The German Chancellor has requested that Huawei debates are postponed ahead of the EU summit scheduled for March, highlighting a rumor that has been circulating the bloc that governments are considering delaying the launch of the new 5G network until all risks have been considered.
Germany’s automotive sector has voiced its fears that blacklisting the Chinese telecoms company carries with it the possibility that Beijing could retaliate by restricting trade through increased tariffs. China is Germany’s main export market, meaning that any negative changes to the trade relationship could damage economic growth.
What are the implications?
Some of Europe’s main telecoms operators include the likes of Vodafone, Deutsche Telekom, and Telefonica, and they all use Huawei products. The common warning coming from these firms is that if Huawei is banned outright, the cost of replacing the existing equipment could exceed a billion euros.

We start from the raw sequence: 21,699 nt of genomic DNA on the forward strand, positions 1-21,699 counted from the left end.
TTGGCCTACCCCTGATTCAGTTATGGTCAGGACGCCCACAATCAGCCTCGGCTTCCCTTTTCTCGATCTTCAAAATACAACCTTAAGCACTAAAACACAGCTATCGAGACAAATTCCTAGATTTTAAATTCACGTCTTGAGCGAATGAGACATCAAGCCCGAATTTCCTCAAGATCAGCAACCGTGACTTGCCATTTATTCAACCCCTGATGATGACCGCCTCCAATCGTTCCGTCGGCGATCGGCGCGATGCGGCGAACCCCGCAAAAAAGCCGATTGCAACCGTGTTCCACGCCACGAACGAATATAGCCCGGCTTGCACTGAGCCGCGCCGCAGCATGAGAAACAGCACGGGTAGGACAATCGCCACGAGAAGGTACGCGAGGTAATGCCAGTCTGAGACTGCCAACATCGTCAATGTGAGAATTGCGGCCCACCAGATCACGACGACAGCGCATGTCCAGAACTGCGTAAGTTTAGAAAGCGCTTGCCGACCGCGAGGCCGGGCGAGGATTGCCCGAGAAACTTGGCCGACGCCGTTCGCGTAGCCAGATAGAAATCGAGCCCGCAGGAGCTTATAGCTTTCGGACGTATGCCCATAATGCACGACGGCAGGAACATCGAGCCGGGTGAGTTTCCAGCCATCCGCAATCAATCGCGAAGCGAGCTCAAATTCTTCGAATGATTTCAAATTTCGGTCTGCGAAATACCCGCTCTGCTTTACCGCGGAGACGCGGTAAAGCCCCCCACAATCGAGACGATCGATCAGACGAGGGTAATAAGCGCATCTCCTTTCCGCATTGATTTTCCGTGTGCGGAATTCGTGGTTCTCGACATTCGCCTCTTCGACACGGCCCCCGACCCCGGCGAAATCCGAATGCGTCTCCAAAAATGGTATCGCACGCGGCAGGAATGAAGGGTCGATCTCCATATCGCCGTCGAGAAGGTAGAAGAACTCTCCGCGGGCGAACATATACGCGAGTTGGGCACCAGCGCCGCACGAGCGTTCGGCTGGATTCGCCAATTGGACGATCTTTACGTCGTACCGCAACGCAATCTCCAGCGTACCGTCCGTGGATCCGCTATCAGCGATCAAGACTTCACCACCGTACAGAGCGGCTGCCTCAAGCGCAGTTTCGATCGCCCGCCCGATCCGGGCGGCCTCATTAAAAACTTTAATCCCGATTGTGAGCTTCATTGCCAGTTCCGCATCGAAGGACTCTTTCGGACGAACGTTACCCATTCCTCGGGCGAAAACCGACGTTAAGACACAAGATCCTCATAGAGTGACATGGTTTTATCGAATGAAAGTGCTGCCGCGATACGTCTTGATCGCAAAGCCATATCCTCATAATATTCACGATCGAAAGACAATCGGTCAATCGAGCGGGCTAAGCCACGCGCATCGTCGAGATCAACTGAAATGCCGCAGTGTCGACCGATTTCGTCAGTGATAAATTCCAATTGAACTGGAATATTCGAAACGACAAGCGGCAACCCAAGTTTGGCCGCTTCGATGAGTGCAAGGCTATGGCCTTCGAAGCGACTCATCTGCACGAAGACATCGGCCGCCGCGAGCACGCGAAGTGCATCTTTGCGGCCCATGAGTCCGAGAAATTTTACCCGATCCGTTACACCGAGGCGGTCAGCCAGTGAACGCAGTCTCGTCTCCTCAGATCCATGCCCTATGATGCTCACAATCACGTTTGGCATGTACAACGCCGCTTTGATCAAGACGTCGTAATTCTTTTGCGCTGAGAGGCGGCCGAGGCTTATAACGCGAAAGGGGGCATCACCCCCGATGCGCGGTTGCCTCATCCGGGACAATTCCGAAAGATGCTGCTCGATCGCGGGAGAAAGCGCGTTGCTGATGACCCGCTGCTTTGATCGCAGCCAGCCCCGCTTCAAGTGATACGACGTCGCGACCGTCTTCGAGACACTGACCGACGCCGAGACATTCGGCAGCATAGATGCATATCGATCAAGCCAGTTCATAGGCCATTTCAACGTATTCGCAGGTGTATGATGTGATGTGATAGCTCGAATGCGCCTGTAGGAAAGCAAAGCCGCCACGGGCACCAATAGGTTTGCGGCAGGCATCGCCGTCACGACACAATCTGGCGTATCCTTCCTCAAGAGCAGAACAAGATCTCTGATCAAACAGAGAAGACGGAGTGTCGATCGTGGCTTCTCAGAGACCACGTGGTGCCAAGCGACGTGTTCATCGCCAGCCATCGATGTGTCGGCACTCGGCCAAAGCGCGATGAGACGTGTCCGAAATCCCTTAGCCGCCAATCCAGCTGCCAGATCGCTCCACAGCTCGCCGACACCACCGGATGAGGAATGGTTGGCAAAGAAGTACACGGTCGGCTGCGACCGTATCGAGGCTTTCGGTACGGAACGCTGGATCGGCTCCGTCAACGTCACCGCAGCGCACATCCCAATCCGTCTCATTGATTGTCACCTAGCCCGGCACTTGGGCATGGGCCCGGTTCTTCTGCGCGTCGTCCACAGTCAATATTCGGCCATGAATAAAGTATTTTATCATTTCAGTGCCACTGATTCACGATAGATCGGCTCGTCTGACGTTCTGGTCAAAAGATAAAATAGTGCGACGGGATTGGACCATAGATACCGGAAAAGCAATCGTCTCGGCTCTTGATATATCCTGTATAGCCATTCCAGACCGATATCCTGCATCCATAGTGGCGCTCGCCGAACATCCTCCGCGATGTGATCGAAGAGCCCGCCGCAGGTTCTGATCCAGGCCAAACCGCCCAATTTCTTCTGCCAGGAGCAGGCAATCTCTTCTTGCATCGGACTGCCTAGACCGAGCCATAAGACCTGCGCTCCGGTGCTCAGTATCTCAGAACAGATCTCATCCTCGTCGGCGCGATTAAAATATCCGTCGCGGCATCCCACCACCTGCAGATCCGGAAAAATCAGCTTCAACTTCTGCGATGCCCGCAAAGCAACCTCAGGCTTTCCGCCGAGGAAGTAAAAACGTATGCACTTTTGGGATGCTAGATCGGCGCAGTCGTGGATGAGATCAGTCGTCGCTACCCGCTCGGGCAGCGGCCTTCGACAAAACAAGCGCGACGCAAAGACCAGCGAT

The Eurozone has become a focal point in the technology trade war between Beijing and the US. Nokia and Ericsson, Huawei’s main European rivals, could become the bloc’s number one equipment vendor if the Chinese firm is banned.
According to Dell’Oro Group’s Jimmy Yu, Huawei holds a ‘28 percent share of the telecom equipment market, increasing its market share by 4 percentage points since 2015.’
Other important conclusions from Mr. Yu’s article include:
- ‘The overall telecom equipment market declined 2 percent year-over-year for the 1Q 2018 through 3Q18 period. Robust demand for Optical Transport and Microwave Transmission equipment was not enough to offset declining Core and Service Provider Router revenues.’